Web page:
Car reviews - Toyota - LandCruiser - 100 Series 5-dr wagon range
Roomy interior, turbo-diesel power delivery, ruggedness, silky V8, axle articulation and ground clearance courtesy of adjustable semi-active suspension, reassuring gravel road behaviour
Room for improvement
Toyota could have done more with the bland styling, seats need more shape and support, fuel consumption, too big for the city
9 Aug 2005
IT is the cornerstone of Toyota’s off-road arsenal.
A blitzkrieg machine which has cemented its position in the sales charts regardless of the arrival of some talented aspirational newcomers.
But how do you maintain your lead and buyer retention rate in the face of stiff competition?
In the case of Toyota’s revised LandCruiser range you tweak the bread-and-butter Standard and GXL models and throw more technology at the range-topping leather-clad Sahara V8, while ensuring you don’t mess with a proven formula that mates tried-and-tested off-road capability with Toyota’s famed reputation for quality.
Significantly, the new luxury Sahara now benefits from some technologies previously only found in the Lexus LX470.
Although the base models gain a new height-adjustable driver’s seat and automatic lumbar support and twin-pocket design halogen headlights, it’s the Sahara that gains the lion’s share of the improvements.
There’s the Toyota Electronically Modulated Suspension (TEMS) system - semi-active pneumatic suspension to you and me - plus active height control for off-road work and variable ratio steering to improve on-road feel and balance.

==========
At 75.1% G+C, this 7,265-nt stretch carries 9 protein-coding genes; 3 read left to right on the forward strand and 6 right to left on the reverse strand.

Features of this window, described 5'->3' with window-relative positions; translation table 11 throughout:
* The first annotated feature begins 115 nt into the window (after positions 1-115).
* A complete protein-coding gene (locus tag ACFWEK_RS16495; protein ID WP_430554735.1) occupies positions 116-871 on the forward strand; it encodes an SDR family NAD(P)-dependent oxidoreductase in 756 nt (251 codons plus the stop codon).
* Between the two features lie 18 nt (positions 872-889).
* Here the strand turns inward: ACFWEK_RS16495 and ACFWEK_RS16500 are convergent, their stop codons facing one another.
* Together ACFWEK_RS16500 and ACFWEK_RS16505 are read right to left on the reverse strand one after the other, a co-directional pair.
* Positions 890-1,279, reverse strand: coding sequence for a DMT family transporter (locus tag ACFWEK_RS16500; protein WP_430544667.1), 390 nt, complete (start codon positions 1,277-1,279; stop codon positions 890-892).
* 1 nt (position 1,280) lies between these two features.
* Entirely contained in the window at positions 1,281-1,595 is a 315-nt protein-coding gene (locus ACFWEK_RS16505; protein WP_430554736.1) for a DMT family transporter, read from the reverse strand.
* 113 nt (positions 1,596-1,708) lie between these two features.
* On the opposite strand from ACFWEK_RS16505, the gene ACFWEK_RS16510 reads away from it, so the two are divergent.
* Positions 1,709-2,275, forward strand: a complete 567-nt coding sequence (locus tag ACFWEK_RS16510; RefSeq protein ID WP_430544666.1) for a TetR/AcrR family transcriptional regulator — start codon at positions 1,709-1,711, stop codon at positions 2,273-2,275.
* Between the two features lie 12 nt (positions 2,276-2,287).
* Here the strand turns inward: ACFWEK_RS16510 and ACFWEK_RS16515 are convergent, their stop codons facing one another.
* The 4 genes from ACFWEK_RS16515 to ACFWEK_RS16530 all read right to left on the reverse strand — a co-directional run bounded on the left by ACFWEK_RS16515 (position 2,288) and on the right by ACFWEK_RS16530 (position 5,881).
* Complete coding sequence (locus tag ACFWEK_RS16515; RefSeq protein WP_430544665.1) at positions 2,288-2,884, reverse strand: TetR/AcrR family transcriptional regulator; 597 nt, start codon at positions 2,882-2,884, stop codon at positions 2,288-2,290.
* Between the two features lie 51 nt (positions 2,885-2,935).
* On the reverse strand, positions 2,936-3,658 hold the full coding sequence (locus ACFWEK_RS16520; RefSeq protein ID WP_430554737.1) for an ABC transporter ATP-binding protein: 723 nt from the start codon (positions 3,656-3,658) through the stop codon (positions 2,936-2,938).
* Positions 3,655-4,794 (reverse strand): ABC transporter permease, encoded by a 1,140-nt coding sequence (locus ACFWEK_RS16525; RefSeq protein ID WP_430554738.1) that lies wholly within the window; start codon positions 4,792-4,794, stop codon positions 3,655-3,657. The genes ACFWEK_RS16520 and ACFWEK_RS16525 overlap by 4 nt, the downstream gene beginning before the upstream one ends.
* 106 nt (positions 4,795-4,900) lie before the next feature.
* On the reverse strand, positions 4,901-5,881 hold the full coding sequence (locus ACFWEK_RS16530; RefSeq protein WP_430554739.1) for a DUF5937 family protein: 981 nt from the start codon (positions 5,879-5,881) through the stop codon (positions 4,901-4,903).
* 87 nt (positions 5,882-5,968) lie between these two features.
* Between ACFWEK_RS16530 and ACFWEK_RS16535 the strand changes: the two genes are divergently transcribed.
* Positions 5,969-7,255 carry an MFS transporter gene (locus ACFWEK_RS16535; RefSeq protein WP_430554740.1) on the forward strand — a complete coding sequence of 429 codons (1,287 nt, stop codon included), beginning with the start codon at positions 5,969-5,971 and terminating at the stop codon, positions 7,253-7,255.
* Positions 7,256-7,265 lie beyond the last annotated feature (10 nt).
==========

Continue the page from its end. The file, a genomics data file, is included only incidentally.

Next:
Toyota claims TEMS is designed to enhance driving dynamics on and off-road and when the vehicle stability control system is operating and after a 200km workout, including some serious rutted off-road tracks, it proved its worth.
Basically the super-suspension system uses micro-processors to control the damping force of the shock absorbers using sensors to measure shock absorber movement, wheel speed, engine speed, steering angle and brake pedal application.
The system offers four settings from Comfort to Sport, for optimum ride comfort and handling and unlike some systems there is a palpable difference between the softest and firmest settings.
In Sport mode the 'Cruiser’s suspension firms up, enabling the juggernaut to be punted along in a brisk manner that belies its bulk.
A flick across to Comfort mode provided an almost limousine ride over a seriously rutted gravel roads north west of Brisbane. Significantly, too, the system ironed out any axle hop tendencies from the rear axle.
A bonus is the pneumatic auto-levelling active ride height control, which boasts an adjustment range of up to 90mm.
A height switch on the centre console offers three settings: Normal, Lo and Hi.
A speed-sensing control overrides the ride height under certain conditions, reverting to Normal from Lo at speeds above 5km/h and to Normal from Hi above 30km/h.
The wide range of adjustability of the system means deep rutted tracks can be traversed without the car bottoming on rocks.